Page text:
Finally, there is the shipwreck site. I had known about this beforehand so I was keeping an eye out for it. That said, I had no idea where exactly the site lied – just somewhere in the Garrett Bay area, which is where the takeout is located. I was just about to give up, likening it to finding a needle in a haystack (actually, reasoning that finding a needle in a haystack would have been much easier than a random shipwreck in all of Lake Michigan) when I noticed a couple white plastic bottles bobbing on the water. Hmm… I wondered. Sure enough, each bottle (laundry detergent if I remember right) served as a buoy/landmark indicating the head of each remains. What is quite shocking about this is just how low the water level is in the bay, 10’ maybe 15’ deep, and that however large or small a ship the Fleetwing was, it was so close to shore before running aground and sinking.
Seeing the remains (they’re perfectly visible) is weird indeed and a little spooky. I’m not used to seeing anything that size below me in a body of water (I have a lot to learn about real sea kayaking, when such sizable bodies are not inanimate objects but belong to whales and other living creatures). You can even touch some of the hull with your paddle, it’s that close to the surface. Now, to put this in context, it’s not like you’ll see the wheel or a treasure chest or bulkheads ajar with obscure sundries. But it is an honest to goodness shipwreck right there below you, a hidden piece of the county’s more maritime past lying silently in the bay, a lonely debacle for time immemorial. The juxtaposition of an actual wreck, including whatever violence, confusion or chaos it stirred up, with the beauty of the bay and the landscape, the overall touristy cuteness of Door County, is quite evocative.
What we didn’t like:
Not much but there is a fair amount of private property with lots of big houses that you must paddle past before getting to the good stuff. The takeout is a designated launch site for non-motorized watercraft, which is awesome and quite rare in those parts (or anywhere, really), but a $5 donation is suggested or required.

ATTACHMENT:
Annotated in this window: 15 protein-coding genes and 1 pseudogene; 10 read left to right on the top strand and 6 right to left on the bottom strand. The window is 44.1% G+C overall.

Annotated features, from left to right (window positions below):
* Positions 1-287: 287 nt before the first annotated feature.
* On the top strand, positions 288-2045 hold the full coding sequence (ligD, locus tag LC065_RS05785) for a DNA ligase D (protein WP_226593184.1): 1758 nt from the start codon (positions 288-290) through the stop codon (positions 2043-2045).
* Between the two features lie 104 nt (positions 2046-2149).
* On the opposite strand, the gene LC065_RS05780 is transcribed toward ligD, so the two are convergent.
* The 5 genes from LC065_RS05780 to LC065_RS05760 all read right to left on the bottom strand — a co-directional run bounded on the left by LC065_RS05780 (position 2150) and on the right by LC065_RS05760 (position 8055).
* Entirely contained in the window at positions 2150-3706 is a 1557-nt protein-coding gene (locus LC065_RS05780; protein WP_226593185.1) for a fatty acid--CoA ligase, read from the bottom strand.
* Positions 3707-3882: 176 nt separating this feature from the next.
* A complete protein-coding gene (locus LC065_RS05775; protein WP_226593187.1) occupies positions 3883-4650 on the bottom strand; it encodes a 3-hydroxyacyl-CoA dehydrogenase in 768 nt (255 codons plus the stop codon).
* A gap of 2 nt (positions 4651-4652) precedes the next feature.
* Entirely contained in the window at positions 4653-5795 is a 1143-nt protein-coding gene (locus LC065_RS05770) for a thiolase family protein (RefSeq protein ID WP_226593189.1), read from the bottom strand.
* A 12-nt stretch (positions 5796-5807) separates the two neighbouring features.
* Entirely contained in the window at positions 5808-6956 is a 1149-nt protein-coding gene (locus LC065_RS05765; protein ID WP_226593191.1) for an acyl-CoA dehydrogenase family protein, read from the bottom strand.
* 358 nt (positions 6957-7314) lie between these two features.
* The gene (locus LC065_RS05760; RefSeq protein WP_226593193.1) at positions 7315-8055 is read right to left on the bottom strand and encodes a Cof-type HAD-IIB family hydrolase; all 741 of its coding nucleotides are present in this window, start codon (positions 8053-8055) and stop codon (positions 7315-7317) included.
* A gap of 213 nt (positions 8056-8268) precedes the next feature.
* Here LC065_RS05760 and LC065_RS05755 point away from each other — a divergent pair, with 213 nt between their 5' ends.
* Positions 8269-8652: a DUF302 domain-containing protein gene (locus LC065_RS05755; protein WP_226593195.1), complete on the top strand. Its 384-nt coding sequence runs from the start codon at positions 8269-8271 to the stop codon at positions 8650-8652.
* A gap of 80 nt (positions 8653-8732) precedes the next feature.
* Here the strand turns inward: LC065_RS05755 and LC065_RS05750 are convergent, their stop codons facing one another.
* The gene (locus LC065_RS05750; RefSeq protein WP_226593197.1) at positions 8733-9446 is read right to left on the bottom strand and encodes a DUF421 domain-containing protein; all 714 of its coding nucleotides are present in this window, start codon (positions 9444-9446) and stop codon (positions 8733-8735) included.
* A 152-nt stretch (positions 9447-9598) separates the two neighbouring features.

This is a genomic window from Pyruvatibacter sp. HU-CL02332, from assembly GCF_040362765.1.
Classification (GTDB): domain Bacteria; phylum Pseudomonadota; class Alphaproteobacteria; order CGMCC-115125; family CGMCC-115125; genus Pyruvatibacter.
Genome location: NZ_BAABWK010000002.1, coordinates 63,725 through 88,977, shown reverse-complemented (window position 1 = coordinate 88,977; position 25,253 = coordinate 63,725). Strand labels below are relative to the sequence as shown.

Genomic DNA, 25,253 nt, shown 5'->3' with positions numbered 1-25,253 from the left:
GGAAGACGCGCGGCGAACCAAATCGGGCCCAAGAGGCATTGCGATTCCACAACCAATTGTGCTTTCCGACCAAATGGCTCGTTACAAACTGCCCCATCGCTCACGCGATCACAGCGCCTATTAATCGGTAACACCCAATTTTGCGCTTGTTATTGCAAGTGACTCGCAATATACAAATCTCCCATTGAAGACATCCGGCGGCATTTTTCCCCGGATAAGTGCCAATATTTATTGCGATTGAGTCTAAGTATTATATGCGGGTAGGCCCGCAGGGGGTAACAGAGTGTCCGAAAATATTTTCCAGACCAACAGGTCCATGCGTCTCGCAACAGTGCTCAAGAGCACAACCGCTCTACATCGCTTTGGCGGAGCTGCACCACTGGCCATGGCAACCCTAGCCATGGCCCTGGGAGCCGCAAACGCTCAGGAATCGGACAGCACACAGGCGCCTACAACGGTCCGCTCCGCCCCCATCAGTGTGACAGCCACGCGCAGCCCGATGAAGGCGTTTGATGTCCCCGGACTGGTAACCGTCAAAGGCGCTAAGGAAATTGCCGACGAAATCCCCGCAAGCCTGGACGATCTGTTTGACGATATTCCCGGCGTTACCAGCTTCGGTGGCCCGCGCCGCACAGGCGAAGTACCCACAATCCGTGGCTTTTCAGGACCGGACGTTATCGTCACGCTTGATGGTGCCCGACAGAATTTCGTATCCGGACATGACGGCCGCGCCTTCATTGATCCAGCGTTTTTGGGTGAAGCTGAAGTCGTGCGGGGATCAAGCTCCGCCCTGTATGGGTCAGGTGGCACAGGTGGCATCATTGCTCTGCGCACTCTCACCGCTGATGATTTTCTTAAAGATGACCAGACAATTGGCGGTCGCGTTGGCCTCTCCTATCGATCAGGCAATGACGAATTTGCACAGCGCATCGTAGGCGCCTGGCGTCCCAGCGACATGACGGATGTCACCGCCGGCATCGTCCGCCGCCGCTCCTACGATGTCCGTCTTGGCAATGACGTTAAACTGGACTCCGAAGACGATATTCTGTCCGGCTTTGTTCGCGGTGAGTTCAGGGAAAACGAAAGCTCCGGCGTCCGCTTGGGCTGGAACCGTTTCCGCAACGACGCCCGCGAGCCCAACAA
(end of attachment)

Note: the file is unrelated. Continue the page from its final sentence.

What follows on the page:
Also, the “Corcoran Camera Curse” rears its ugly head again! Once more, I had technical issues with a camera on a paddling trip. I was wearing it around my neck, since I had my sprayskirt on. While I managed to take a few pictures before and after launching in Sister Bay, right around the time I was approaching Ellison Bluff, (when I really wanted to take some good shots) I noticed that the latch door housing the memory card and battery was wide open (all by itself). And somehow the latch keeping the battery in place had sprung open launching the battery into the water. All of this was entirely incidental; I have no idea how not just one but two separate latches could have opened simply by wearing the camera around my neck and gently bouncing off my chest from time to time while paddling. No battery, no working camera. So that was that. Lesson learned, don’t blow $400 on a new Nikon Coolpix P500. But the issue has been easily resolved in roughly 10 seconds and zero cents thanks to one piece of duct tape.
If we did this trip again:
I would absolutely, next time going farther beyond the takeout, truly into the belly of the “Door of Death” to the town of Northport or so.
Miles Paddled/Driftless Kayaker Video: